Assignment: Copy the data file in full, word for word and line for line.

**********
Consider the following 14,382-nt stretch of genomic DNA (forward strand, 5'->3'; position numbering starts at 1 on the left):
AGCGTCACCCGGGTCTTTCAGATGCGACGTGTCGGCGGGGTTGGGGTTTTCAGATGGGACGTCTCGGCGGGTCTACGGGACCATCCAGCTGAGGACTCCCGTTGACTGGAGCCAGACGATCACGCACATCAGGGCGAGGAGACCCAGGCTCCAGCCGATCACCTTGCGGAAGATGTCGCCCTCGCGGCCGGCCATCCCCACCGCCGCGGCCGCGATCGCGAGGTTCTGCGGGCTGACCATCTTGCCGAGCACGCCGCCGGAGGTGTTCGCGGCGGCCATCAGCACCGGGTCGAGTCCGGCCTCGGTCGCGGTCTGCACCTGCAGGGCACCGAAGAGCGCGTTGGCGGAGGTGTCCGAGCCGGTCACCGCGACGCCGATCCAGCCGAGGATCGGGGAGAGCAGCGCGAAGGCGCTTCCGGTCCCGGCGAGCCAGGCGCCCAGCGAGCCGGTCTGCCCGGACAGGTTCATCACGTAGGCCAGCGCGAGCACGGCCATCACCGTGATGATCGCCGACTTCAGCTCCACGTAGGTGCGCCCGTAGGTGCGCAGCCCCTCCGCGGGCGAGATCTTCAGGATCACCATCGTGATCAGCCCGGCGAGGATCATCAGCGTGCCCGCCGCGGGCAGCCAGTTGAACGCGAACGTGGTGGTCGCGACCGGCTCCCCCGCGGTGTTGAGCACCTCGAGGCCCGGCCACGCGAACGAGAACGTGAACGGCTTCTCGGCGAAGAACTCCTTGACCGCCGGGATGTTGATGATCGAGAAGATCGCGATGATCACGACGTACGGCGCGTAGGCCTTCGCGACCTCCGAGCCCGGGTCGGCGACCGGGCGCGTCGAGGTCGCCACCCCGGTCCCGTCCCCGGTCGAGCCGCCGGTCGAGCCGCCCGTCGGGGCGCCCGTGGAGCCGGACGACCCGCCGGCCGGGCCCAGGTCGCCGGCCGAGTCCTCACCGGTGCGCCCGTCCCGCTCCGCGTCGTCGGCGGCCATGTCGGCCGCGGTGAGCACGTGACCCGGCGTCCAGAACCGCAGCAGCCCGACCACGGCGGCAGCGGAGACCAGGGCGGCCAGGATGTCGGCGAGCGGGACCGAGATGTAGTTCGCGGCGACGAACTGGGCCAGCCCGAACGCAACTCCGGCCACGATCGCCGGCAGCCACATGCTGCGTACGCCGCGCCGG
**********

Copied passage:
Consider the following 14,382-nt stretch of genomic DNA (forward strand, 5'->3'; position numbering starts at 1 on the left):
AGCGTCACCCGGGTCTTTCAGATGCGACGTGTCGGCGGGGTTGGGGTTTTCAGATGGGACGTCTCGGCGGGTCTACGGGACCATCCAGCTGAGGACTCCCGTTGACTGGAGCCAGACGATCACGCACATCAGGGCGAGGAGACCCAGGCTCCAGCCGATCACCTTGCGGAAGATGTCGCCCTCGCGGCCGGCCATCCCCACCGCCGCGGCCGCGATCGCGAGGTTCTGCGGGCTGACCATCTTGCCGAGCACGCCGCCGGAGGTGTTCGCGGCGGCCATCAGCACCGGGTCGAGTCCGGCCTCGGTCGCGGTCTGCACCTGCAGGGCACCGAAGAGCGCGTTGGCGGAGGTGTCCGAGCCGGTCACCGCGACGCCGATCCAGCCGAGGATCGGGGAGAGCAGCGCGAAGGCGCTTCCGGTCCCGGCGAGCCAGGCGCCCAGCGAGCCGGTCTGCCCGGACAGGTTCATCACGTAGGCCAGCGCGAGCACGGCCATCACCGTGATGATCGCCGACTTCAGCTCCACGTAGGTGCGCCCGTAGGTGCGCAGCCCCTCCGCGGGCGAGATCTTCAGGATCACCATCGTGATCAGCCCGGCGAGGATCATCAGCGTGCCCGCCGCGGGCAGCCAGTTGAACGCGAACGTGGTGGTCGCGACCGGCTCCCCCGCGGTGTTGAGCACCTCGAGGCCCGGCCACGCGAACGAGAACGTGAACGGCTTCTCGGCGAAGAACTCCTTGACCGCCGGGATGTTGATGATCGAGAAGATCGCGATGATCACGACGTACGGCGCGTAGGCCTTCGCGACCTCCGAGCCCGGGTCGGCGACCGGGCGCGTCGAGGTCGCCACCCCGGTCCCGTCCCCGGTCGAGCCGCCGGTCGAGCCGCCCGTCGGGGCGCCCGTGGAGCCGGACGACCCGCCGGCCGGGCCCAGGTCGCCGGCCGAGTCCTCACCGGTGCGCCCGTCCCGCTCCGCGTCGTCGGCGGCCATGTCGGCCGCGGTGAGCACGTGACCCGGCGTCCAGAACCGCAGCAGCCCGACCACGGCGGCAGCGGAGACCAGGGCGGCCAGGATGTCGGCGAGCGGGACCGAGATGTAGTTCGCGGCGACGAACTGGGCCAGCCCGAACGCAACTCCGGCCACGATCGCCGGCAGCCACATGCTGCGTACGCCGCGCCGG